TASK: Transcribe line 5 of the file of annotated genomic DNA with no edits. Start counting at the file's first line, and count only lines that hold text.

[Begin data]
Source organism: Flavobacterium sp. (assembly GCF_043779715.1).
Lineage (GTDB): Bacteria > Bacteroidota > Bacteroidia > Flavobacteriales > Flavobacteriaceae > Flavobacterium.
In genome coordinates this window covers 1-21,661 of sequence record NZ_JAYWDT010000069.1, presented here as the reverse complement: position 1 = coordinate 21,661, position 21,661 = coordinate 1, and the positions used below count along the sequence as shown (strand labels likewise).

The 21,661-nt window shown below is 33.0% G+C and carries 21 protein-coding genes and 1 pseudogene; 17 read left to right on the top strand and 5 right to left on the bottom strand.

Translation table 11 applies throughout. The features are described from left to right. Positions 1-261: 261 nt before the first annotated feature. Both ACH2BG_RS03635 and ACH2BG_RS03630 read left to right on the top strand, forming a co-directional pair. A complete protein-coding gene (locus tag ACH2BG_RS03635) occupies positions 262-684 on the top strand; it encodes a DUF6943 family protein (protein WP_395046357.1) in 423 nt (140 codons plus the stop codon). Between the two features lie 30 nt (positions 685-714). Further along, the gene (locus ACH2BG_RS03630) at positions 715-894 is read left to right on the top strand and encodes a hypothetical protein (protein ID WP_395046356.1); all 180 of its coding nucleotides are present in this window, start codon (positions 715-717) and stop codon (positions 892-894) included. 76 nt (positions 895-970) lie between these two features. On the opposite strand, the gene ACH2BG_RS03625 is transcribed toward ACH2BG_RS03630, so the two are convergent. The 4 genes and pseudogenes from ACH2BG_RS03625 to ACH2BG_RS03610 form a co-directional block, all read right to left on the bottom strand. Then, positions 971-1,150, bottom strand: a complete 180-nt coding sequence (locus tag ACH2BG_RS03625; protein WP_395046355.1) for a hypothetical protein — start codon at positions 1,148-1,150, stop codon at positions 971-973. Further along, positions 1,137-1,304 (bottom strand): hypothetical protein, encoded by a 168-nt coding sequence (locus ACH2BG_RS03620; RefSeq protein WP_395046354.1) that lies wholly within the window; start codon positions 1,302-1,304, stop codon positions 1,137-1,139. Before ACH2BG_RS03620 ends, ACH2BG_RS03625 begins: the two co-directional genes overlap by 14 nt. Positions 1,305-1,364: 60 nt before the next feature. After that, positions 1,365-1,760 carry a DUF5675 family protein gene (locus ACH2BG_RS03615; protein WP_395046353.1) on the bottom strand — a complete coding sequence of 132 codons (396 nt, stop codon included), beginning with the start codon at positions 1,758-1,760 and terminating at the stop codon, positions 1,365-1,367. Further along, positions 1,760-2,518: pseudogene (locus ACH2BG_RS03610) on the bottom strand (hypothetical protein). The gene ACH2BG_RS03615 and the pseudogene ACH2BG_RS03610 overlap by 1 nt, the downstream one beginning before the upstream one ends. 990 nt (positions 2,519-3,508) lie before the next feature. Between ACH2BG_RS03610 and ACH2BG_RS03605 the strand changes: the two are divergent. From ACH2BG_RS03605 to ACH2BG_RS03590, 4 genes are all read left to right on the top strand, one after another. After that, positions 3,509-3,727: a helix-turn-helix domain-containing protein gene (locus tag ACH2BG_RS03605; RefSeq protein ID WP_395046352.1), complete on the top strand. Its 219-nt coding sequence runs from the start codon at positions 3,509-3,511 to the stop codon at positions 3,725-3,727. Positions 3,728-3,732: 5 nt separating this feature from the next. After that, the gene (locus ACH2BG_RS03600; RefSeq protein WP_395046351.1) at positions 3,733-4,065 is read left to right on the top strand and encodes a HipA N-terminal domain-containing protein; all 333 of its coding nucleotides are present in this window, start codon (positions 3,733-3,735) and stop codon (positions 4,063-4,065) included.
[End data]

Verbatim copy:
Translation table 11 applies throughout. The features are described from left to right. Positions 1-261: 261 nt before the first annotated feature. Both ACH2BG_RS03635 and ACH2BG_RS03630 read left to right on the top strand, forming a co-directional pair. A complete protein-coding gene (locus tag ACH2BG_RS03635) occupies positions 262-684 on the top strand; it encodes a DUF6943 family protein (protein WP_395046357.1) in 423 nt (140 codons plus the stop codon). Between the two features lie 30 nt (positions 685-714). Further along, the gene (locus ACH2BG_RS03630) at positions 715-894 is read left to right on the top strand and encodes a hypothetical protein (protein ID WP_395046356.1); all 180 of its coding nucleotides are present in this window, start codon (positions 715-717) and stop codon (positions 892-894) included. 76 nt (positions 895-970) lie between these two features. On the opposite strand, the gene ACH2BG_RS03625 is transcribed toward ACH2BG_RS03630, so the two are convergent. The 4 genes and pseudogenes from ACH2BG_RS03625 to ACH2BG_RS03610 form a co-directional block, all read right to left on the bottom strand. Then, positions 971-1,150, bottom strand: a complete 180-nt coding sequence (locus tag ACH2BG_RS03625; protein WP_395046355.1) for a hypothetical protein — start codon at positions 1,148-1,150, stop codon at positions 971-973. Further along, positions 1,137-1,304 (bottom strand): hypothetical protein, encoded by a 168-nt coding sequence (locus ACH2BG_RS03620; RefSeq protein WP_395046354.1) that lies wholly within the window; start codon positions 1,302-1,304, stop codon positions 1,137-1,139. Before ACH2BG_RS03620 ends, ACH2BG_RS03625 begins: the two co-directional genes overlap by 14 nt. Positions 1,305-1,364: 60 nt before the next feature. After that, positions 1,365-1,760 carry a DUF5675 family protein gene (locus ACH2BG_RS03615; protein WP_395046353.1) on the bottom strand — a complete coding sequence of 132 codons (396 nt, stop codon included), beginning with the start codon at positions 1,758-1,760 and terminating at the stop codon, positions 1,365-1,367. Further along, positions 1,760-2,518: pseudogene (locus ACH2BG_RS03610) on the bottom strand (hypothetical protein). The gene ACH2BG_RS03615 and the pseudogene ACH2BG_RS03610 overlap by 1 nt, the downstream one beginning before the upstream one ends. 990 nt (positions 2,519-3,508) lie before the next feature. Between ACH2BG_RS03610 and ACH2BG_RS03605 the strand changes: the two are divergent. From ACH2BG_RS03605 to ACH2BG_RS03590, 4 genes are all read left to right on the top strand, one after another. After that, positions 3,509-3,727: a helix-turn-helix domain-containing protein gene (locus tag ACH2BG_RS03605; RefSeq protein ID WP_395046352.1), complete on the top strand. Its 219-nt coding sequence runs from the start codon at positions 3,509-3,511 to the stop codon at positions 3,725-3,727. Positions 3,728-3,732: 5 nt separating this feature from the next. After that, the gene (locus ACH2BG_RS03600; RefSeq protein WP_395046351.1) at positions 3,733-4,065 is read left to right on the top strand and encodes a HipA N-terminal domain-containing protein; all 333 of its coding nucleotides are present in this window, start codon (positions 3,733-3,735) and stop codon (positions 4,063-4,065) included.